Irvine Contemporary’s edgy roster and gorgeous space not far from nightlife and dining ensured the openings were always bustling. On Aug. 30, the gallery will leave 14th Street, where it has been for more than five years. Shown: the work of artist Melissa Ichiuji. (Photo by Michael Temchine for The Washington Post)

Want to say so long (for now)?

Do it at the reception for “Tribute 1” this week. A bash for the show, featuring works by Dalek, Phil Nesmith, Shawne Major and other gallery faves, is Saturday from 6 to 8 p.m.

Rent increases and the general state of the economy led Irvine to move, Martin Irvine, the gallery’s director announced in an e-mail Saturday. He didn’t say where the gallery might move.

The neighborhood around Irvine has blossomed with more bars and restaurants than galleries in the couple of years, including Policy, ChurchKey and Estadio.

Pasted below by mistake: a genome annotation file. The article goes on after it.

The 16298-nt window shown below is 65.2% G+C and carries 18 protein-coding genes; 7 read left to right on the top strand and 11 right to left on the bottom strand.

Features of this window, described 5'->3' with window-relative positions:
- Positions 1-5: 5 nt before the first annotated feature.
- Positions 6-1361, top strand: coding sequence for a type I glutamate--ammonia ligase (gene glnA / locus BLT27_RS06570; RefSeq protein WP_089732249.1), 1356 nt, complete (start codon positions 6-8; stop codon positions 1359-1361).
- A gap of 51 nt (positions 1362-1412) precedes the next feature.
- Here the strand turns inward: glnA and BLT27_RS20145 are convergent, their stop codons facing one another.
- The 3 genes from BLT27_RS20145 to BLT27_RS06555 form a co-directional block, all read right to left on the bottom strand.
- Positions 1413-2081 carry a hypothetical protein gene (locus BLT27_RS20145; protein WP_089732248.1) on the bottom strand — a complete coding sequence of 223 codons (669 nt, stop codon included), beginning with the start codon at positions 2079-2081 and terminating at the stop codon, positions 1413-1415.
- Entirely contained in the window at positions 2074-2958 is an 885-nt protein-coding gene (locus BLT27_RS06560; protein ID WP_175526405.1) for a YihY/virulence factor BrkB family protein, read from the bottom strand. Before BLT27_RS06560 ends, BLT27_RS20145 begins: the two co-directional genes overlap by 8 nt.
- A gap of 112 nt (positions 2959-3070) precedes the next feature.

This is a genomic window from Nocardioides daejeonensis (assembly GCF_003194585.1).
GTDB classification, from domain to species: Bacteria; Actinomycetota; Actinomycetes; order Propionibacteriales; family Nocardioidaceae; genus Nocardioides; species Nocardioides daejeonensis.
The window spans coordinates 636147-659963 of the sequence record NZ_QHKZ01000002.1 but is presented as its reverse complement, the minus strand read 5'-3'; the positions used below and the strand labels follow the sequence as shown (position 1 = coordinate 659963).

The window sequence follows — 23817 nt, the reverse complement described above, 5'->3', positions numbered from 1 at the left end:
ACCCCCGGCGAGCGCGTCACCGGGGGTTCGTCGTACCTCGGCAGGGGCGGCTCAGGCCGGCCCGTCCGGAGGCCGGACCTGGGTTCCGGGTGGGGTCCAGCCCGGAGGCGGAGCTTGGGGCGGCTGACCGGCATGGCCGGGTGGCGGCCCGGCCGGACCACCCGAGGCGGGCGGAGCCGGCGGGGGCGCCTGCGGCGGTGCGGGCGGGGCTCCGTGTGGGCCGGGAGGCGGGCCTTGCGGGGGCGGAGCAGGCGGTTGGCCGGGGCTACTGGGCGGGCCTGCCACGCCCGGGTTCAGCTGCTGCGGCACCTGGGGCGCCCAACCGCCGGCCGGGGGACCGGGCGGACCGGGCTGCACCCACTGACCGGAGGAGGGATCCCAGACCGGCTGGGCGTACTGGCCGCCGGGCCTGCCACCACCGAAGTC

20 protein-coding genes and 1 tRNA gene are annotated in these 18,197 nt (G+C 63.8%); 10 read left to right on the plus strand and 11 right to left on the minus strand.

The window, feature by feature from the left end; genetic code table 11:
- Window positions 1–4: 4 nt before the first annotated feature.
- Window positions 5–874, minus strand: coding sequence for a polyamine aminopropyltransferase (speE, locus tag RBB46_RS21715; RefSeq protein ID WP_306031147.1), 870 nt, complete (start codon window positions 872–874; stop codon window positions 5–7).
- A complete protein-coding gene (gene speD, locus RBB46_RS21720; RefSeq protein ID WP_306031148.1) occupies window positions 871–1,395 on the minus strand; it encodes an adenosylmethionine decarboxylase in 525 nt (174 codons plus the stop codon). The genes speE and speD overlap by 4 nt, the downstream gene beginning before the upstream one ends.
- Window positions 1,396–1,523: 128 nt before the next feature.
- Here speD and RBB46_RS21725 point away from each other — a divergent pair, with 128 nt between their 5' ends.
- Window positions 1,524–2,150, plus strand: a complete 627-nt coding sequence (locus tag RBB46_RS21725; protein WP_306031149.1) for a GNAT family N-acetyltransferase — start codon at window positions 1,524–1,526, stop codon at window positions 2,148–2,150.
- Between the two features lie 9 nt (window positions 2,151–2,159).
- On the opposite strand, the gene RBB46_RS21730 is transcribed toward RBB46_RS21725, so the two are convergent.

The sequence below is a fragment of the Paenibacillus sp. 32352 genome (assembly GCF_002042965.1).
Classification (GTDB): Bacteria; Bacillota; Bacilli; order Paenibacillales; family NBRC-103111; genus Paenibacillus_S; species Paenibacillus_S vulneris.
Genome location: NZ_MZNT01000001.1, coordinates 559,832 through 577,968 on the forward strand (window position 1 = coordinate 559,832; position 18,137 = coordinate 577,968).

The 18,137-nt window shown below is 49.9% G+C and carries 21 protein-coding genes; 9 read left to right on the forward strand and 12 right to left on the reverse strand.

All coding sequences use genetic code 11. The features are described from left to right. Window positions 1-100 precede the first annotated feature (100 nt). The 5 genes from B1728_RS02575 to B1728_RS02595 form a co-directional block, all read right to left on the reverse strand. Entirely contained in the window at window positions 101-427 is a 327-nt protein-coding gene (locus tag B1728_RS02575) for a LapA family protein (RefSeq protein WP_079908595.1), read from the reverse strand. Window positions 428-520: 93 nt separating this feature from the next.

The gallery certainly left its stamp on 14th Street. In 2008, months before the election, it opened “Regime Change Starts at Home,” with the work of an artist whose name was on the verge of going national: Shepard Fairey. The National Portrait Gallery snagged one of the most important pieces in that show, the collaged Obama “Hope” portrait, but not before Fairey pasted a giant version up on the side of Marvin (it’s since been built over). More Fairey works decorated the alley behind Irvine. (The artist will be among those featured in “Tribute 2,” opening July 23.)

There have been many changes in the gallery scene in recent years. Touchstone Gallery went online-only last year, and both Civilian Art Projects and Project 4 moved into new spaces. G Fine Art, once a 14th Street stalwart, closed up shop in 2009, and re-emerged in Northeast Washington, just a few blocks from the restaurants and bars on H Street NE. (Come to think of it, that area would be a good home for Irvine....)

Irvine itself used to be on Connecticut Avenue, when that was the “it” neighborhood for galleries. Adamson Gallery and Curators Office remain on 14th Street.